First Time in History, Nurses in England, Wales and Northern Ireland are on Strike

For the first time in history, nurses in England, Wales and Northern Ireland are on strike. The nurses demand a substantial wage increase of nineteen percent, but the government does not want to go into that.


They also complain about the high workload and working conditions.

Urgent interventions and interventions in life-threatening situations will continue, as the law on the functioning of the trade unions prescribes. This means that patients who need chemotherapy or kidney dialysis will be helped. The emergency and maternity departments also continue to work.

Scottish nurses are not on strike. This is because Scotland’s national health service is independent of the UK. But the strike will be felt in the rest of the country, especially for pre-booked procedures such as hernia treatments or hip operations.

The government does not want to grant the nineteen percent wage increase that the nurses are demanding. After a last-ditch effort to salvage negotiations failed last Monday, the Royal College of Nursing, the nurses’ union, is turning to a tool it has never used in its more than 100-year history: the national strike.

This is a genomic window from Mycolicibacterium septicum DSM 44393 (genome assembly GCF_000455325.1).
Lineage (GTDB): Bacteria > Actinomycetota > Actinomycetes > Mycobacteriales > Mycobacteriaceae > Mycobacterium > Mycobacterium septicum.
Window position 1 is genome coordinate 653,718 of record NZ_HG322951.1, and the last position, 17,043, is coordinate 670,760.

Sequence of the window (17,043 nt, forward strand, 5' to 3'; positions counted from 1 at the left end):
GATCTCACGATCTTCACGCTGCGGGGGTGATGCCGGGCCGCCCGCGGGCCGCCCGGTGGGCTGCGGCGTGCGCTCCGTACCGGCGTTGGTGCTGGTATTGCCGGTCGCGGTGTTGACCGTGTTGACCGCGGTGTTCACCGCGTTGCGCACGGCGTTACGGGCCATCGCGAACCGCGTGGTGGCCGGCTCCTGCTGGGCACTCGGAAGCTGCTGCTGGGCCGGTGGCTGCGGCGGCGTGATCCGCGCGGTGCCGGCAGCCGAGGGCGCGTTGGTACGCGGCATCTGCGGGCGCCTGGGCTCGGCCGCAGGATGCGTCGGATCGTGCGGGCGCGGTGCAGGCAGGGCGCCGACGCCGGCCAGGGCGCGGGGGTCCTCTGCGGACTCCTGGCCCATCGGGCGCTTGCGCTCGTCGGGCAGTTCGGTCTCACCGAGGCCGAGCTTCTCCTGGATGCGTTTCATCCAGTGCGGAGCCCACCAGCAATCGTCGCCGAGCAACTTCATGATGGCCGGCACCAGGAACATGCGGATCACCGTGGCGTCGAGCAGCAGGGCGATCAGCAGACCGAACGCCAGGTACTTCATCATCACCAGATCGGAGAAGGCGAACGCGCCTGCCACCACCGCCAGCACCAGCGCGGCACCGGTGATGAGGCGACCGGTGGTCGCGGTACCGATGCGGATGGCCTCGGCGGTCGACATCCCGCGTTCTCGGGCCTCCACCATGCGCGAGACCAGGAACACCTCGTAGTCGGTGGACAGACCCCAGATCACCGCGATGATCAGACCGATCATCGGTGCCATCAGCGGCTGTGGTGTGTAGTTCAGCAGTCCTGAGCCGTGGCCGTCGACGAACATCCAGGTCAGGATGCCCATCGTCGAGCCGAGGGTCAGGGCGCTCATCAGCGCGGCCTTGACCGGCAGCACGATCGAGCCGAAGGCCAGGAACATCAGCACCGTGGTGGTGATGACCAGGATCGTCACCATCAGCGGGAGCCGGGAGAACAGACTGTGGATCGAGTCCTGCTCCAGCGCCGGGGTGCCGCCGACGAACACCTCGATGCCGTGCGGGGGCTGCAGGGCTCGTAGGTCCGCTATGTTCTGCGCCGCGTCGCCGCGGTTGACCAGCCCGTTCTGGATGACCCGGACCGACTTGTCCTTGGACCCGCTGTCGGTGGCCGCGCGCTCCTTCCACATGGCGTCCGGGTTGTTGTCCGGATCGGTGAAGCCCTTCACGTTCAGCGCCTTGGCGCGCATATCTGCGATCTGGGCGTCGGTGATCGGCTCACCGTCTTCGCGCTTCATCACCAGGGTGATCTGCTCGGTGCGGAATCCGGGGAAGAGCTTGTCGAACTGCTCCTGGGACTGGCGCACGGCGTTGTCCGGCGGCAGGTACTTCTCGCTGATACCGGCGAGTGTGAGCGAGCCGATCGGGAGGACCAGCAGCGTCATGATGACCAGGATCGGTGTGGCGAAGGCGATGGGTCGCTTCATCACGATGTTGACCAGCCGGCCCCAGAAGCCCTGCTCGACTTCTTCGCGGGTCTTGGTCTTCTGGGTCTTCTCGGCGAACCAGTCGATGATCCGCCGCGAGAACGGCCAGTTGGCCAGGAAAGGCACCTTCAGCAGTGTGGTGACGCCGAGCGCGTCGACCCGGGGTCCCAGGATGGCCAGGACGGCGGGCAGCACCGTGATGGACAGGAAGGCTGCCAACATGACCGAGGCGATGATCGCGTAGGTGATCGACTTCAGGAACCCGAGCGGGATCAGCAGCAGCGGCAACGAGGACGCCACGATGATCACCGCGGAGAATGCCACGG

However, a pay rise is not the only demand of the nurses. “We are underpaid and undervalued,” you hear in their circles. A nurse from Birmingham says she and her colleagues have appreciated the applause during the coronavirus pandemic, but that “applause doesn’t pay the bills”, and that appreciation for their profession has faded.

In recent years, thousands of nurses from Europe who work in the UK health service have returned to their countries. As a result, the shortage of nurses and nurses, which ran into the tens of thousands before Brexit, has increased. On top of that comes the pressure caused by the long patient waiting lists.

Later this month, the nurses will go on strike several more times. And they are not the only ones. The railway workers also went on strike yesterday and the day before yesterday. They do that again tomorrow, the day after tomorrow, and off and on until the second week of January. Ambulance workers, road workers, bus drivers, mail carriers, border police and baggage handlers in the airports will soon also be on strike.

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